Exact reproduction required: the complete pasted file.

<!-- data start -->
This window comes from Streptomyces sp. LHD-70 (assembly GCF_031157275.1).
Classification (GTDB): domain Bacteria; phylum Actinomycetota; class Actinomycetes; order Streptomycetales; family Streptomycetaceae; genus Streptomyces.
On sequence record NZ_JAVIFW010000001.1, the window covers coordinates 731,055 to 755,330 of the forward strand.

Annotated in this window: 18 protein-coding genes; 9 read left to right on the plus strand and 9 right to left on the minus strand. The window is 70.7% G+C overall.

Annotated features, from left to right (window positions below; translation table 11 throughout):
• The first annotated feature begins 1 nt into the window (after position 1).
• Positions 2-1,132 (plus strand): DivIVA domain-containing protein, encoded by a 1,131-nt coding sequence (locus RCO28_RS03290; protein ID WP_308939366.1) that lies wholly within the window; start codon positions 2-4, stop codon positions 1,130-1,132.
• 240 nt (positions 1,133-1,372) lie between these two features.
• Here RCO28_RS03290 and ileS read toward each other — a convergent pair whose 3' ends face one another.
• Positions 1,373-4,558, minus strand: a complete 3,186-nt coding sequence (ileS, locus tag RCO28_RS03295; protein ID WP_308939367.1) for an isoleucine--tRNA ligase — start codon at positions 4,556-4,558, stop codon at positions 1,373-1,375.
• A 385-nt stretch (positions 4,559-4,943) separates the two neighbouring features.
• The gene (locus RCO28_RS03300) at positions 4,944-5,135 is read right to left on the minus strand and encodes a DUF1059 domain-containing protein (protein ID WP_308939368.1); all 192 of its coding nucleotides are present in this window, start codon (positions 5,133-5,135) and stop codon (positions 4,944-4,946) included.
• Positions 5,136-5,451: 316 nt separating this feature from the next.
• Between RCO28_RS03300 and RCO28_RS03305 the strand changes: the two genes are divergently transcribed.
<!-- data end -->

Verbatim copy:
This window comes from Streptomyces sp. LHD-70 (assembly GCF_031157275.1).
Classification (GTDB): domain Bacteria; phylum Actinomycetota; class Actinomycetes; order Streptomycetales; family Streptomycetaceae; genus Streptomyces.
On sequence record NZ_JAVIFW010000001.1, the window covers coordinates 731,055 to 755,330 of the forward strand.

Annotated in this window: 18 protein-coding genes; 9 read left to right on the plus strand and 9 right to left on the minus strand. The window is 70.7% G+C overall.

Annotated features, from left to right (window positions below; translation table 11 throughout):
• The first annotated feature begins 1 nt into the window (after position 1).
• Positions 2-1,132 (plus strand): DivIVA domain-containing protein, encoded by a 1,131-nt coding sequence (locus RCO28_RS03290; protein ID WP_308939366.1) that lies wholly within the window; start codon positions 2-4, stop codon positions 1,130-1,132.
• 240 nt (positions 1,133-1,372) lie between these two features.
• Here RCO28_RS03290 and ileS read toward each other — a convergent pair whose 3' ends face one another.
• Positions 1,373-4,558, minus strand: a complete 3,186-nt coding sequence (ileS, locus tag RCO28_RS03295; protein ID WP_308939367.1) for an isoleucine--tRNA ligase — start codon at positions 4,556-4,558, stop codon at positions 1,373-1,375.
• A 385-nt stretch (positions 4,559-4,943) separates the two neighbouring features.
• The gene (locus RCO28_RS03300) at positions 4,944-5,135 is read right to left on the minus strand and encodes a DUF1059 domain-containing protein (protein ID WP_308939368.1); all 192 of its coding nucleotides are present in this window, start codon (positions 5,133-5,135) and stop codon (positions 4,944-4,946) included.
• Positions 5,136-5,451: 316 nt separating this feature from the next.
• Between RCO28_RS03300 and RCO28_RS03305 the strand changes: the two genes are divergently transcribed.